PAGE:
World Library  
Flag as Inappropriate
Email this Article

Khashabiyya Shia

Article Id: WHEBN0025889549
Reproduction Date:

Title: Khashabiyya Shia  
Author: World Heritage Encyclopedia
Language: English
Subject: Third Siege of Missolonghi, Islamic theology, Bisharin tribe, Battle of Umm Diwaykarat, Abd al-Jabbar ibn Ahmad
Collection: Schisms in Islam, Shia Islamic Branches, Zaidiyyah
Publisher: World Heritage Encyclopedia
Publication
Date:
 

Khashabiyya Shia

The Khashabiyya Shia (named for their exclusive use of pieces of wood as weapons in their revolt against the Ummayads under the leadership of Al-Mukhtar) are an extinct subsect of the Zaidi branch of Shia Islam. They originated as followers of Al-Mukhtar and hence would have been expected to be categorized under the Kaysanite Shia sect. The Khashabiyya Shia were later known in Khurasan as the Surkhabiyya (named for their leader Surkhab al-Tabari).

Beliefs

The Khashabiyya Shia had the following beliefs:

  • They believed that Ali was the legatee of Muhammad and not an Imam, but merely the executor (Wasi) of the Imamate that Muhammad had deposited with him until he could pass it on to his son Hasan.
  • The Imamate will remain only among the descendants of Hasan ibn Ali and Husayn ibn Ali.
  • The Imamate may reside in any one of the descendants of Hasan and Husayn who rises in revolt.
  • The “Imam” can be knowledgeable or ignorant, the most excellent or of lesser qualities, righteous or immoral, just or tyrannical.
  • The “Imam” must be fully obeyed and never opposed, no matter who he is.
  • If two people claim the Imamate at the same time or two of them fight one another, no one should take sides in the struggle between them or provide any assistance to one of them against the other, regardless of whether they are both tyrannical, or both just, or mutual opposites.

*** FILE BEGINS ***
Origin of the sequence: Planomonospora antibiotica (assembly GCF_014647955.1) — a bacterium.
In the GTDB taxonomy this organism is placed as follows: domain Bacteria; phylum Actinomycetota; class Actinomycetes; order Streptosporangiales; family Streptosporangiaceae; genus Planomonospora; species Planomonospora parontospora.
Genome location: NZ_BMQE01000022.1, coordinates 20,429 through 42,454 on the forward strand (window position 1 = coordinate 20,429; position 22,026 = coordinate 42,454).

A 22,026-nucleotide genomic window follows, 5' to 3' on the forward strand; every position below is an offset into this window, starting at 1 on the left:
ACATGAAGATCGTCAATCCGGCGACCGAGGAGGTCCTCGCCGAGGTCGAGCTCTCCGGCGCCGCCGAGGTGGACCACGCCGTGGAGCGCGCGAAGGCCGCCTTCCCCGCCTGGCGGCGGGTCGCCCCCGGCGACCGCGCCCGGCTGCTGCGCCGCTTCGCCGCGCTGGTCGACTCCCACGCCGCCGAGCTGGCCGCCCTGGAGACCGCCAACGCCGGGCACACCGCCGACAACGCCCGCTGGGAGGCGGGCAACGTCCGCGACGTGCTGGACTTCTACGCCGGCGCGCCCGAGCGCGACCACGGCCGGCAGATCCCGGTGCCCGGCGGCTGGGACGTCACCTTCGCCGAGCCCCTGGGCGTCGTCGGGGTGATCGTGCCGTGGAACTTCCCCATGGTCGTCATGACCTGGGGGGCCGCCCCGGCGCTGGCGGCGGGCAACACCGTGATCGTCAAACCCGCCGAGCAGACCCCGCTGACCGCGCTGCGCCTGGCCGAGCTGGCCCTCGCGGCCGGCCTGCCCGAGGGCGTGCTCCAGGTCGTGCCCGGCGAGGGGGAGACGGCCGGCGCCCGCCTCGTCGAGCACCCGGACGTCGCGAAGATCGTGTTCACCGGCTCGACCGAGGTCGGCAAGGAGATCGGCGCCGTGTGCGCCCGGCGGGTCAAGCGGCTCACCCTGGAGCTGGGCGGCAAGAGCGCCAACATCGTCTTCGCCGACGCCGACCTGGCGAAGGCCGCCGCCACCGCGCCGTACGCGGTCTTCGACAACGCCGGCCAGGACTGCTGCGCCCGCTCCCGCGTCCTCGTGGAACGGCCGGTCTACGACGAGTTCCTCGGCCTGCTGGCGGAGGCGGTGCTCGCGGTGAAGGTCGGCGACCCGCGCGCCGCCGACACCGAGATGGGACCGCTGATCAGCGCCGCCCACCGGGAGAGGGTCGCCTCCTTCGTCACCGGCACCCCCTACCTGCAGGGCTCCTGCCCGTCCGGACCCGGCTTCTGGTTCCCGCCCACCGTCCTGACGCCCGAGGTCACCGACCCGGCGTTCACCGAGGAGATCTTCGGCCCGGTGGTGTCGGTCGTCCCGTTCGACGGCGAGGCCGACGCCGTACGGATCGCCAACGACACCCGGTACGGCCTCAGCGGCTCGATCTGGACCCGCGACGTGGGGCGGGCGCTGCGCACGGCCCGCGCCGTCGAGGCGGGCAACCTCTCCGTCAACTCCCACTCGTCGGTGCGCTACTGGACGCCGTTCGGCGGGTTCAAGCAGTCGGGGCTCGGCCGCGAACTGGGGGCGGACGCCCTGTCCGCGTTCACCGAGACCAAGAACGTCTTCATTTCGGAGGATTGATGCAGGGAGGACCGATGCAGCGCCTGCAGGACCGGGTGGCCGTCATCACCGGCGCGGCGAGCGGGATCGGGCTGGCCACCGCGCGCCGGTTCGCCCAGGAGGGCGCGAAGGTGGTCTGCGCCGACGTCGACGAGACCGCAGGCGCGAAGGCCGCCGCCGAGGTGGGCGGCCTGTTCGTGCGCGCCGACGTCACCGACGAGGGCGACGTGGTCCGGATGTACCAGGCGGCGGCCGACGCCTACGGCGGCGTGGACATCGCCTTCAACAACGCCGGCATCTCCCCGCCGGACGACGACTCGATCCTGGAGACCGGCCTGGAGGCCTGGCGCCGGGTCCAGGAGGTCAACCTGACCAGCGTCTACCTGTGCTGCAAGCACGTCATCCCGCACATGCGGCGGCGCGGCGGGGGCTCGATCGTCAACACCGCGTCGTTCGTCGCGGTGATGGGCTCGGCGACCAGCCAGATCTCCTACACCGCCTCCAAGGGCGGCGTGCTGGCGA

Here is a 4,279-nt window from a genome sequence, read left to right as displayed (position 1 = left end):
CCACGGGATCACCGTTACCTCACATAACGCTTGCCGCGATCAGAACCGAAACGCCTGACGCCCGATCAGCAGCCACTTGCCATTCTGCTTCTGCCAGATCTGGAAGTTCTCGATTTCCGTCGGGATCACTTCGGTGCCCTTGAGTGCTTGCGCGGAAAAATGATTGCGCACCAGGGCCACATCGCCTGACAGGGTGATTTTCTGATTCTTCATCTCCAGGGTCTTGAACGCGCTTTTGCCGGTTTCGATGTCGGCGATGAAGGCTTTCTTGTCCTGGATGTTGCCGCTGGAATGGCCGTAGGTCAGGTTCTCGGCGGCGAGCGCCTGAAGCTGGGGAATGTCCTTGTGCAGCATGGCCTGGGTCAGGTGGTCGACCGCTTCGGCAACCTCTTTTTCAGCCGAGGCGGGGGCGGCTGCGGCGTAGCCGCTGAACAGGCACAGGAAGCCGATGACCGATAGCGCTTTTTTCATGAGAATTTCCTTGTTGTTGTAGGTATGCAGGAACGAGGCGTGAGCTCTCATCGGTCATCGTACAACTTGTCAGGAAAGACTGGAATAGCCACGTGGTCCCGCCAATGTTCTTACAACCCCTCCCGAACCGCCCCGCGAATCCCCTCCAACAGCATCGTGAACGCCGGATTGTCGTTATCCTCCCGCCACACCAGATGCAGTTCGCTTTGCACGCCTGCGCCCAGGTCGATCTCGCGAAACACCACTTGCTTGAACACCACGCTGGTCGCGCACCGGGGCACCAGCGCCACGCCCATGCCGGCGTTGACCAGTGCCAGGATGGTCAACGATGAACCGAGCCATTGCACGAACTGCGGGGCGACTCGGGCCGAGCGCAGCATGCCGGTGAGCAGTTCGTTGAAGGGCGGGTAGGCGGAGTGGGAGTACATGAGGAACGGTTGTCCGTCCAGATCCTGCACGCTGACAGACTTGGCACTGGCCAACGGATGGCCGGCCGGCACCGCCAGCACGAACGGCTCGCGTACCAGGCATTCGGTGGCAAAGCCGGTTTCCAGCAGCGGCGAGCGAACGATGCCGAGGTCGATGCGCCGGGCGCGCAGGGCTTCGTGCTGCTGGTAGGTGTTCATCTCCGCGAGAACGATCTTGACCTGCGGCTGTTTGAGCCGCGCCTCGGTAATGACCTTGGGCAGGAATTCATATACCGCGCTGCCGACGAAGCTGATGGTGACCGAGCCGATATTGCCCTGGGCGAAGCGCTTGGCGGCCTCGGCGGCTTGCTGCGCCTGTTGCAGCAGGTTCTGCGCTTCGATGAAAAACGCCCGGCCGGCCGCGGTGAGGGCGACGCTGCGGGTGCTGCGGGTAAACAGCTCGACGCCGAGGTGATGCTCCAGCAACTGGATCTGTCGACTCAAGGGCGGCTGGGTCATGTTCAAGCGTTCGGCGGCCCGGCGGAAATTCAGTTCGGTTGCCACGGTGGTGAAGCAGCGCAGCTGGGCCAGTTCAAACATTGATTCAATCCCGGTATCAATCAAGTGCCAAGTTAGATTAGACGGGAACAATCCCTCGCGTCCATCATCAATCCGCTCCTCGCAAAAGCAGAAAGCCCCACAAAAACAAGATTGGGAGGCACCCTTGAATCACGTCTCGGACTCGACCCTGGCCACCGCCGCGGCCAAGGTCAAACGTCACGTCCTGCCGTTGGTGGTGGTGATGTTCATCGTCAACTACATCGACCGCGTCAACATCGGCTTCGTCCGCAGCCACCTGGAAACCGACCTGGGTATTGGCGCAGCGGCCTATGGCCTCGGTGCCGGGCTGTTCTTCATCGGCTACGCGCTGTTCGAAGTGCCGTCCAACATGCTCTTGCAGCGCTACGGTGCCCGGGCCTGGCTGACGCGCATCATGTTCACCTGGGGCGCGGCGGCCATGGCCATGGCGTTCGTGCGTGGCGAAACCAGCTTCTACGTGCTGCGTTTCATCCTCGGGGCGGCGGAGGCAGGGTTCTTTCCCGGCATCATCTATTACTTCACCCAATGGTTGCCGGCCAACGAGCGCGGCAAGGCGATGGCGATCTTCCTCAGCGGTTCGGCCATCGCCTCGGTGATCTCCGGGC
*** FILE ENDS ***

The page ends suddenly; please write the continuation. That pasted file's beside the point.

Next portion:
See also

References

  • Mediaeval Isma'ili History and Thought, By Farhad Daftary, pg.172
  • An Ismaili heresiography: the "Bāb al-shayṭān" from Abū Tammām's Kitāb al ..., By Wilferd Madelung, Paul Ernest Walker, pg.91
This article was sourced from Creative Commons Attribution-ShareAlike License; additional terms may apply. World Heritage Encyclopedia content is assembled from numerous content providers, Open Access Publishing, and in compliance with The Fair Access to Science and Technology Research Act (FASTR), Wikimedia Foundation, Inc., Public Library of Science, The Encyclopedia of Life, Open Book Publishers (OBP), PubMed, U.S. National Library of Medicine, National Center for Biotechnology Information, U.S. National Library of Medicine, National Institutes of Health (NIH), U.S. Department of Health & Human Services, and USA.gov, which sources content from all federal, state, local, tribal, and territorial government publication portals (.gov, .mil, .edu). Funding for USA.gov and content contributors is made possible from the U.S. Congress, E-Government Act of 2002.
 
Crowd sourced content that is contributed to World Heritage Encyclopedia is peer reviewed and edited by our editorial staff to ensure quality scholarly research articles.
 
By using this site, you agree to the Terms of Use and Privacy Policy. World Heritage Encyclopedia™ is a registered trademark of the World Public Library Association, a non-profit organization.
 


Copyright © World Library Foundation. All rights reserved. eBooks from Project Gutenberg are sponsored by the World Library Foundation,
a 501c(4) Member's Support Non-Profit Organization, and is NOT affiliated with any governmental agency or department.